In February 2018, Sequoia Clay rejoined the CFFL as a Program Coordinator responsible for managing collegiate initiatives and outreach on the campuses of the Atlanta University Center. Sequoia graduated from Spelman College in 2015 with a B.A. in Economics/Management and Organization. She recently shared details of her experience with the organization as a student and why she decided to give back to help current students now that she has started her professional career.
How did you first hear about the CFFL and what was your initial involvement as a student?
I was a sophomore in college looking to be a part of a financial literacy organization. It is not surprising that I first heard about CFFL through a simple google search. I reached out to the email provided on the CFFL website and immediately received a call from the director, Rod Batiste! He happened to be working on trying to facilitate a financial literacy session on a college campus, so I jumped on the opportunity to help! Since then, CFFL has remained a Spelman organization that continues to engage students with personal finance workshops. It is crazy how things come together when you just take that leap of faith!
What impact do you feel your program participation had on you and your classmates at Spelman?
I feel CFFL has made a HUGE impact on me as well as my classmates at Spelman, because before there weren’t any personal finance organizations/outlets on campus. I was raised by a single black mother and growing up, I was never exposed to investing or building credit. CFFL has allowed me to build my financial awareness and gave me the confidence to help my peers in understanding the concepts of budgeting and building credit.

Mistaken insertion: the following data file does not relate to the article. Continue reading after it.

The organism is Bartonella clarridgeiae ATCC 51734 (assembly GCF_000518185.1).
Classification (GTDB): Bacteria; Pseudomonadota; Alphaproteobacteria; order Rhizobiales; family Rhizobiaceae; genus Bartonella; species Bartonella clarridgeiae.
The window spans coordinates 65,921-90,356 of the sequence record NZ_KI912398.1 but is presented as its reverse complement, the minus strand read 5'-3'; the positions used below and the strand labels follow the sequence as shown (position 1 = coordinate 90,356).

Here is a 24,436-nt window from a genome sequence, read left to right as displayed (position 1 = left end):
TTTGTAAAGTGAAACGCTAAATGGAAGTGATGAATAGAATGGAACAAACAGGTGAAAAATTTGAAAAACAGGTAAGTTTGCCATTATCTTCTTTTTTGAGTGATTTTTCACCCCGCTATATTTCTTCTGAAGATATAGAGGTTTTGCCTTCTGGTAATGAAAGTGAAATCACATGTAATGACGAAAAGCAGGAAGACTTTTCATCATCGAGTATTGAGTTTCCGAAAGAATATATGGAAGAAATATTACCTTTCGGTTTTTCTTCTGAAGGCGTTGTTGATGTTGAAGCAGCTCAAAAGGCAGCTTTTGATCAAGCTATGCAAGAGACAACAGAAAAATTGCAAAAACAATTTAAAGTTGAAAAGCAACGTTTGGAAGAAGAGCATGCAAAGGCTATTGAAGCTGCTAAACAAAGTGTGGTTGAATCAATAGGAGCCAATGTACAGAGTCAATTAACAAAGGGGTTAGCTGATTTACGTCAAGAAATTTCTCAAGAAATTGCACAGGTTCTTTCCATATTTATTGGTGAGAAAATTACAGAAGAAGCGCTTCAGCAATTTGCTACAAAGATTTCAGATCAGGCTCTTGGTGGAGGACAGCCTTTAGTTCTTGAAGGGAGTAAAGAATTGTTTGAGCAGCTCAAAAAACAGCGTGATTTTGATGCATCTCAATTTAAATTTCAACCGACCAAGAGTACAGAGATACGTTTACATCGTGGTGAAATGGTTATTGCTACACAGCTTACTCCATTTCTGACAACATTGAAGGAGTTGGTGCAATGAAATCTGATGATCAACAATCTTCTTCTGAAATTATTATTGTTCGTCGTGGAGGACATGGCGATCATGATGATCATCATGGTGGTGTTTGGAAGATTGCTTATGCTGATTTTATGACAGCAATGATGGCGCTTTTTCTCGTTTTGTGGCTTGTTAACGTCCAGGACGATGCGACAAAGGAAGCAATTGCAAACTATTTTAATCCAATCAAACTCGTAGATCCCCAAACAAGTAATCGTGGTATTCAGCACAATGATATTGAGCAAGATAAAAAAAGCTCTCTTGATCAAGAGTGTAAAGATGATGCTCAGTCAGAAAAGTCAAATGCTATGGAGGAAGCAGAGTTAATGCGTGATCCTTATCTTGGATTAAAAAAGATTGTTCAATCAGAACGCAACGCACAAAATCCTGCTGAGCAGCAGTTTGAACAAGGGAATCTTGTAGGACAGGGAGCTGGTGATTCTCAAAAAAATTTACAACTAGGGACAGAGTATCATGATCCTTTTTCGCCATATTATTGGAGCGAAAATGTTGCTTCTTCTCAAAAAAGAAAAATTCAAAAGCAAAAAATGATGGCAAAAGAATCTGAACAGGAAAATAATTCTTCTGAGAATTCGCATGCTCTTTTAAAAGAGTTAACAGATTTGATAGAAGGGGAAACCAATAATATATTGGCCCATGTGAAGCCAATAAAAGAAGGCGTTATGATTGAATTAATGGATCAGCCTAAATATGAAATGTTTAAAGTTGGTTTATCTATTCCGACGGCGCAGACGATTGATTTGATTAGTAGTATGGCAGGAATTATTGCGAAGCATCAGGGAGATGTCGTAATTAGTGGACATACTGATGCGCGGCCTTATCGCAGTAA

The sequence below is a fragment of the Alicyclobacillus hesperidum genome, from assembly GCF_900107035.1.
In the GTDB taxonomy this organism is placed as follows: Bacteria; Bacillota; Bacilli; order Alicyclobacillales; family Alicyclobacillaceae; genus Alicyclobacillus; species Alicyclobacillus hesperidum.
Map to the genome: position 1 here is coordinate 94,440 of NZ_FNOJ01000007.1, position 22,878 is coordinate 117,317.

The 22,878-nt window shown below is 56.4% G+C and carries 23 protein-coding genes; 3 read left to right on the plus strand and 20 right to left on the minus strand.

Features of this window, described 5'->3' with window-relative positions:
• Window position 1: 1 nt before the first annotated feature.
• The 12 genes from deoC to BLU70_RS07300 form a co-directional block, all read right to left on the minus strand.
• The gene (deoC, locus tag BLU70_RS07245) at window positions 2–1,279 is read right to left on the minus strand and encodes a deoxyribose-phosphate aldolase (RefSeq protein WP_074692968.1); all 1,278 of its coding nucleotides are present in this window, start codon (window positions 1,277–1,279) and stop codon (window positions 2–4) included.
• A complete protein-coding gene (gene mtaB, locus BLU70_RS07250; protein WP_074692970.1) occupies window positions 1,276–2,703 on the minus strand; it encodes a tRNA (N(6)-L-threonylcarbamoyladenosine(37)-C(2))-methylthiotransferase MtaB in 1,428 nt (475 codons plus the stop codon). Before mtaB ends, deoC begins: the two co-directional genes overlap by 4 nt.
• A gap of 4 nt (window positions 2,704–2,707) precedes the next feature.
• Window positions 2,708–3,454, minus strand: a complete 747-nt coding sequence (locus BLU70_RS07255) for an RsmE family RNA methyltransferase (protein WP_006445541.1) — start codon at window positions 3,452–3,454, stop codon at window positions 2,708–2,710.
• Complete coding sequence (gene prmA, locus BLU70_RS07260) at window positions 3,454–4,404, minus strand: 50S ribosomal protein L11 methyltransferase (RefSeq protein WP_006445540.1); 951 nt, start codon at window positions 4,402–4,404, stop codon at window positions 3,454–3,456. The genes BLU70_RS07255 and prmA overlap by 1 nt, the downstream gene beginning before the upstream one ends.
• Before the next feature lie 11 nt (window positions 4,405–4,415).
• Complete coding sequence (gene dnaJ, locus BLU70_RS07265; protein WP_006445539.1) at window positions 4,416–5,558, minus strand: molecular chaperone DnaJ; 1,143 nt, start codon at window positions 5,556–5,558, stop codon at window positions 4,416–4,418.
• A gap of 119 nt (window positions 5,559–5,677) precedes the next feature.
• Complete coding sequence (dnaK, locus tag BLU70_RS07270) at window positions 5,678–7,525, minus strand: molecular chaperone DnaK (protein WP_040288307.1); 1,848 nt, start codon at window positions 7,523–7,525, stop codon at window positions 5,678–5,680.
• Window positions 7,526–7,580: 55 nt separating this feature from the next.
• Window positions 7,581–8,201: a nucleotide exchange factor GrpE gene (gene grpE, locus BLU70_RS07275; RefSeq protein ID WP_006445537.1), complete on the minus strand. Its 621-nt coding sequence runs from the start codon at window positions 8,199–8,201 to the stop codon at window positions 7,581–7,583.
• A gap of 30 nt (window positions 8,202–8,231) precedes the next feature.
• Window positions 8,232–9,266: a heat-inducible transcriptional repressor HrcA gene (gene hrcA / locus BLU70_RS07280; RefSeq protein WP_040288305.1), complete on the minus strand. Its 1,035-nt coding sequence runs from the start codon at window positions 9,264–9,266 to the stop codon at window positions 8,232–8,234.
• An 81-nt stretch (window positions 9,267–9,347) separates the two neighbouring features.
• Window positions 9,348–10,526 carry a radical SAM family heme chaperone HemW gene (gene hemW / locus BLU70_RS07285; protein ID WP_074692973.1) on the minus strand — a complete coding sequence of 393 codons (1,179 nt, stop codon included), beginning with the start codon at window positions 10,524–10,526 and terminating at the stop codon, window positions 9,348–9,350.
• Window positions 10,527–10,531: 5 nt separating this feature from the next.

What prompted you to reengage with the organization now that you have started your career?
I moved back to Atlanta to pursue a career in healthcare consulting. As my personal finance knowledge learned from being a part of CFFL has been very useful, I have realized that I have even more learning to do in order to take advantage of my new job and salary. I believe that this translates for many students who enter into the work force post-graduation. Many graduates like me want to maximize on their savings and quickly build wealth to potentially “retire” early (versus waiting until the “retiring age” of 65). These factors fueled my desire and interest to reengage with CFFL. I am a financial independence advocate and CFFL provides an excellent platform to create programs that expose young people to the benefits and opportunities of financial awareness.
What would you like to see the program become in the future?
I would like for CFFL to continue to build and expand its reach, because this platform has the potential to affect positive change for the black community. According to The Survey of Consumer Finance Data created by the Federal Reserve bank, more 1/4 black households have a zero or negative net worth, compared to less than 1/10 white families without wealth, which explains the large differences in the racial wealth gap. My hope is that CFFL continues to strategize, grow, and do the work necessary in building a new generation of financially empowered people!